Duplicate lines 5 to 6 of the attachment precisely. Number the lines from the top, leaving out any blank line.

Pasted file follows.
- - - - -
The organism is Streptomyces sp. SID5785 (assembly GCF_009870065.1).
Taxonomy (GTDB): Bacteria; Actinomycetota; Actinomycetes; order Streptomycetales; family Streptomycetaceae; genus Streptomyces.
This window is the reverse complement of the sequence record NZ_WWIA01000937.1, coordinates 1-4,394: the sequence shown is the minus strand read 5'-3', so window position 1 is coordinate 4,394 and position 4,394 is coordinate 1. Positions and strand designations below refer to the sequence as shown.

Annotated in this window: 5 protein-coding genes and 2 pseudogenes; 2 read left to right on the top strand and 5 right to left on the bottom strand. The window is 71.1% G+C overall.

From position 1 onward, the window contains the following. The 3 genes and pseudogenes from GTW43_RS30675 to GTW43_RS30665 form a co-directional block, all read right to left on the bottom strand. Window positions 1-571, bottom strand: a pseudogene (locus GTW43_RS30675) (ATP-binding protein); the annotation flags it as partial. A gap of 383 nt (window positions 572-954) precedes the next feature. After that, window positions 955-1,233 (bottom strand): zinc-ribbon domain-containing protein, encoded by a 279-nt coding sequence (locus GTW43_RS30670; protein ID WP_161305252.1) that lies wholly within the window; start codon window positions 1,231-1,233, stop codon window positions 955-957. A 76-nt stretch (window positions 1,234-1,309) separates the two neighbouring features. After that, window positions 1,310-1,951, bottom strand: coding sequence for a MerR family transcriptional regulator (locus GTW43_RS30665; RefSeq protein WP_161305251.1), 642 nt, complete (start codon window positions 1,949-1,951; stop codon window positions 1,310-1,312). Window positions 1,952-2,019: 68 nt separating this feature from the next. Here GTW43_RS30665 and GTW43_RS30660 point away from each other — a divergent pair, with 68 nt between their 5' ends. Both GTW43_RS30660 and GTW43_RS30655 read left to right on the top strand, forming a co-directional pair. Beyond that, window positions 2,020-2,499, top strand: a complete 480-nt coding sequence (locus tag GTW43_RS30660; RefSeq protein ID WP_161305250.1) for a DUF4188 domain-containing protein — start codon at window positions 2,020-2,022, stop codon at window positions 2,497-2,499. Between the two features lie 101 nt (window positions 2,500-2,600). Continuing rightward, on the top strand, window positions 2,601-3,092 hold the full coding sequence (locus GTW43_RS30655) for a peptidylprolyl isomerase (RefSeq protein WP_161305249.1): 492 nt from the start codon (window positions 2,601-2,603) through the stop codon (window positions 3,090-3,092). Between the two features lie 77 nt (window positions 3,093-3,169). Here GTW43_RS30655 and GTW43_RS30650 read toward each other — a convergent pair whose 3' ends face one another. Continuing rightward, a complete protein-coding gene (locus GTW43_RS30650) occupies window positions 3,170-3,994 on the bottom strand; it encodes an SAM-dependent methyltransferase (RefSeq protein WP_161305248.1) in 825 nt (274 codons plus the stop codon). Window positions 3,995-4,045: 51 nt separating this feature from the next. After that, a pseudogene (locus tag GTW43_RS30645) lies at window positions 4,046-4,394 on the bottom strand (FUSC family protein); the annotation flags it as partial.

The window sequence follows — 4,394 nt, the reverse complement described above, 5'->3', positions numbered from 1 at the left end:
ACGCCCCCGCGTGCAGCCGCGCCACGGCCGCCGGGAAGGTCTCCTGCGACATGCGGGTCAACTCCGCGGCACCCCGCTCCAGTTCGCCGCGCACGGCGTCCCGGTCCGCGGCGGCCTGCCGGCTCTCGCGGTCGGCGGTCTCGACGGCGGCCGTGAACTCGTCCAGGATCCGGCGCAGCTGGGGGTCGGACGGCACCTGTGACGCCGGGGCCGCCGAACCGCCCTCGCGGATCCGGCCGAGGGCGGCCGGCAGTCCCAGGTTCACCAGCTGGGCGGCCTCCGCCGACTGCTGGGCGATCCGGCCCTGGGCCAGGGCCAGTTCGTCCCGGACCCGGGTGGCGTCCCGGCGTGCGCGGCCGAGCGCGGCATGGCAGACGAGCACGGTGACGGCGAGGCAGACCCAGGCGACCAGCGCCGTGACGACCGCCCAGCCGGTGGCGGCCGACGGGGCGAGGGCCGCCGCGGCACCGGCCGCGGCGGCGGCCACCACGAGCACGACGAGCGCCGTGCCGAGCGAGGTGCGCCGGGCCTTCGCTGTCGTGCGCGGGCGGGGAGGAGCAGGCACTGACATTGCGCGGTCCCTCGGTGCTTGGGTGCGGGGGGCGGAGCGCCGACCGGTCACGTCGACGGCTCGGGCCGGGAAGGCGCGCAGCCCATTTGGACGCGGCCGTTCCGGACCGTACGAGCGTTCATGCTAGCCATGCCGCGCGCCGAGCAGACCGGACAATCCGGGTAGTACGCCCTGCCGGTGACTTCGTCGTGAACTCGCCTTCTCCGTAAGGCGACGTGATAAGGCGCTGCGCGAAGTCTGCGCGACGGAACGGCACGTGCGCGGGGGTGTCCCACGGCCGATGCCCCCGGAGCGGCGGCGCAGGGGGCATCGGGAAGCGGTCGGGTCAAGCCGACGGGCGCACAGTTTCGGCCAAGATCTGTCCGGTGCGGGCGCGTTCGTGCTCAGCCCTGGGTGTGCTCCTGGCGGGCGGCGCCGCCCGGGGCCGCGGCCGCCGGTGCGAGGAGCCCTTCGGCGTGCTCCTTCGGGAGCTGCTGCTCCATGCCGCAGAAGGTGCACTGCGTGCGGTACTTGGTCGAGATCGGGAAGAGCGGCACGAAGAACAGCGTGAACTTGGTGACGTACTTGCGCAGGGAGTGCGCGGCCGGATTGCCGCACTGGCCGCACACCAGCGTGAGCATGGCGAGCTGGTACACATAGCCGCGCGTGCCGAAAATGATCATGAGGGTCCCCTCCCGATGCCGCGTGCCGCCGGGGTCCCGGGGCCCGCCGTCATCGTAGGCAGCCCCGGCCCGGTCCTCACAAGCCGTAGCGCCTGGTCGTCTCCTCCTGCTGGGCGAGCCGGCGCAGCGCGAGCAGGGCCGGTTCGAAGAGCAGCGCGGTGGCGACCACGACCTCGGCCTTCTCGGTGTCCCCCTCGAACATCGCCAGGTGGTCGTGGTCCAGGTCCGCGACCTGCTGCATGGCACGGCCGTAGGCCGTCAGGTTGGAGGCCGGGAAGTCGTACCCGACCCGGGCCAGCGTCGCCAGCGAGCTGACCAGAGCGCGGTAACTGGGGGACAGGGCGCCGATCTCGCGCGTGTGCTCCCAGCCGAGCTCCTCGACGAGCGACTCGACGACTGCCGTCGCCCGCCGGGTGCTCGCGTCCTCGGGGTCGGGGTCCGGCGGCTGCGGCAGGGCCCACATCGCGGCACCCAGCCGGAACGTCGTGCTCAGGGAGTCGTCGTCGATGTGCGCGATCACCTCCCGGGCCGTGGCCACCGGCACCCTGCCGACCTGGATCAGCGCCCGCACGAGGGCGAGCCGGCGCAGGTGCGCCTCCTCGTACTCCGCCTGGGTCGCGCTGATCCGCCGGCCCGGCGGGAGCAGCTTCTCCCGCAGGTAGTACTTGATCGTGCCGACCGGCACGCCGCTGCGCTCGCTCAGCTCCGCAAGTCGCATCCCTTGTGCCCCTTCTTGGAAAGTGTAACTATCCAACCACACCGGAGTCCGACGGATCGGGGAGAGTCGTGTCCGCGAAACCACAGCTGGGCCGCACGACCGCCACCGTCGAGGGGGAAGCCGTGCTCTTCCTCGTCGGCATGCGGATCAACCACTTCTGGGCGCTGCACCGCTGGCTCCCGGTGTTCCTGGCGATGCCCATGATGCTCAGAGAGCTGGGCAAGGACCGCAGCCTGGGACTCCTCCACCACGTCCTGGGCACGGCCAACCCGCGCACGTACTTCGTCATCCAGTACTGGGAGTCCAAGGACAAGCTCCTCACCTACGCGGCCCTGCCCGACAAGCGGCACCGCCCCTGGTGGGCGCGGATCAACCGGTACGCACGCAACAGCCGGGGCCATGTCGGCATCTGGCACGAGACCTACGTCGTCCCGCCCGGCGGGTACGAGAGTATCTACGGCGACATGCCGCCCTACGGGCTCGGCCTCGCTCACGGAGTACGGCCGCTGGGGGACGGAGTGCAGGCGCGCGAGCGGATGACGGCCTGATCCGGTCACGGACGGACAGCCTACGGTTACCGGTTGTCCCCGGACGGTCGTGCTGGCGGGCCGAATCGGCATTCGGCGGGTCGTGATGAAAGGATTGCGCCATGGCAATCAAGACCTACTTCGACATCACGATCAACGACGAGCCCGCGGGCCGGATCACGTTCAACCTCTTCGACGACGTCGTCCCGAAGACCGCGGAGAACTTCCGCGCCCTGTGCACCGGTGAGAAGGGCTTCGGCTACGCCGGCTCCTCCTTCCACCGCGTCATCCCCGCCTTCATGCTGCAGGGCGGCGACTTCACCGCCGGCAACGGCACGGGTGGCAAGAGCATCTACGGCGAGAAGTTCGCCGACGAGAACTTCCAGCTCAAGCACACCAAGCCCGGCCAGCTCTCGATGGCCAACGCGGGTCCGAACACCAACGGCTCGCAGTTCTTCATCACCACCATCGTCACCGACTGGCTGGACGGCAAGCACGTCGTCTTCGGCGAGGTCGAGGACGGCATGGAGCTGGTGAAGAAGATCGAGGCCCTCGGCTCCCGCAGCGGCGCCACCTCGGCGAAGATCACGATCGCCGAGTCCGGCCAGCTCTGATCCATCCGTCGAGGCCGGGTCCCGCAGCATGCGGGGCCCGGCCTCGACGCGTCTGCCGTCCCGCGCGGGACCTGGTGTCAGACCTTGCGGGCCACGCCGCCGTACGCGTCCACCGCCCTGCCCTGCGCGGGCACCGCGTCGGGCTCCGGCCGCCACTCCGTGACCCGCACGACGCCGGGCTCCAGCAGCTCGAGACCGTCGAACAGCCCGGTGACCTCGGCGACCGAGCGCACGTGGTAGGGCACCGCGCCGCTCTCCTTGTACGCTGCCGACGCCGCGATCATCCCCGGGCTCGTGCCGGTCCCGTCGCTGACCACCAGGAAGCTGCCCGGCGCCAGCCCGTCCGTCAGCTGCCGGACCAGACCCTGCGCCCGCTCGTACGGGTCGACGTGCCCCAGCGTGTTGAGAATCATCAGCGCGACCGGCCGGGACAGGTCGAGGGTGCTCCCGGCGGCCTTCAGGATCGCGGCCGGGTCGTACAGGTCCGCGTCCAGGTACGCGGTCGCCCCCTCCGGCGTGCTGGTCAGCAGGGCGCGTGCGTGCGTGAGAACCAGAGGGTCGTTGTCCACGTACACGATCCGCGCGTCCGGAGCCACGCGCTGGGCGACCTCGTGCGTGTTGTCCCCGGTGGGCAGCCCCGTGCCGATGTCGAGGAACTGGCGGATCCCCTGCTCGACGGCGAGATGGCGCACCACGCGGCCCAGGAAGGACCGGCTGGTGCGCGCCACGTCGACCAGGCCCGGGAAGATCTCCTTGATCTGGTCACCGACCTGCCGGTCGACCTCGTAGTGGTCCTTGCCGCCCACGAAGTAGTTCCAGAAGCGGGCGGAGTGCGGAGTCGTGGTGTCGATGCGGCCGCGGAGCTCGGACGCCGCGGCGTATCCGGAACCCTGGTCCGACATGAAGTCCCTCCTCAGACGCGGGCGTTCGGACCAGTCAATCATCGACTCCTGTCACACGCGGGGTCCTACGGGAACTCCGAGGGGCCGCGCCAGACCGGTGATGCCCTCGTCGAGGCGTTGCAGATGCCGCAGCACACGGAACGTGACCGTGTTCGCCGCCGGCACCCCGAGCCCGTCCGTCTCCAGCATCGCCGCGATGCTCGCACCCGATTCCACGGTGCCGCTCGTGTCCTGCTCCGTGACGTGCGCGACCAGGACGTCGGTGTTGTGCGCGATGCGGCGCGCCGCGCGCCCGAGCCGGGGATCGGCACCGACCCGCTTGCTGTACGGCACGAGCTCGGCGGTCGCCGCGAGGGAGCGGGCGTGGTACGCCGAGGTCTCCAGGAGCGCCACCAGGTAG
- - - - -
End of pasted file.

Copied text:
From position 1 onward, the window contains the following. The 3 genes and pseudogenes from GTW43_RS30675 to GTW43_RS30665 form a co-directional block, all read right to left on the bottom strand. Window positions 1-571, bottom strand: a pseudogene (locus GTW43_RS30675) (ATP-binding protein); the annotation flags it as partial. A gap of 383 nt (window positions 572-954) precedes the next feature. After that, window positions 955-1,233 (bottom strand): zinc-ribbon domain-containing protein, encoded by a 279-nt coding sequence (locus GTW43_RS30670; protein ID WP_161305252.1) that lies wholly within the window; start codon window positions 1,231-1,233, stop codon window positions 955-957. A 76-nt stretch (window positions 1,234-1,309) separates the two neighbouring features. After that, window positions 1,310-1,951, bottom strand: coding sequence for a MerR family transcriptional regulator (locus GTW43_RS30665; RefSeq protein WP_161305251.1), 642 nt, complete (start codon window positions 1,949-1,951; stop codon window positions 1,310-1,312). Window positions 1,952-2,019: 68 nt separating this feature from the next. Here GTW43_RS30665 and GTW43_RS30660 point away from each other — a divergent pair, with 68 nt between their 5' ends. Both GTW43_RS30660 and GTW43_RS30655 read left to right on the top strand, forming a co-directional pair. Beyond that, window positions 2,020-2,499, top strand: a complete 480-nt coding sequence (locus tag GTW43_RS30660; RefSeq protein ID WP_161305250.1) for a DUF4188 domain-containing protein — start codon at window positions 2,020-2,022, stop codon at window positions 2,497-2,499. Between the two features lie 101 nt (window positions 2,500-2,600). Continuing rightward, on the top strand, window positions 2,601-3,092 hold the full coding sequence (locus GTW43_RS30655) for a peptidylprolyl isomerase (RefSeq protein WP_161305249.1): 492 nt from the start codon (window positions 2,601-2,603) through the stop codon (window positions 3,090-3,092). Between the two features lie 77 nt (window positions 3,093-3,169). Here GTW43_RS30655 and GTW43_RS30650 read toward each other — a convergent pair whose 3' ends face one another. Continuing rightward, a complete protein-coding gene (locus GTW43_RS30650) occupies window positions 3,170-3,994 on the bottom strand; it encodes an SAM-dependent methyltransferase (RefSeq protein WP_161305248.1) in 825 nt (274 codons plus the stop codon). Window positions 3,995-4,045: 51 nt separating this feature from the next. After that, a pseudogene (locus tag GTW43_RS30645) lies at window positions 4,046-4,394 on the bottom strand (FUSC family protein); the annotation flags it as partial.

The window sequence follows — 4,394 nt, the reverse complement described above, 5'->3', positions numbered from 1 at the left end: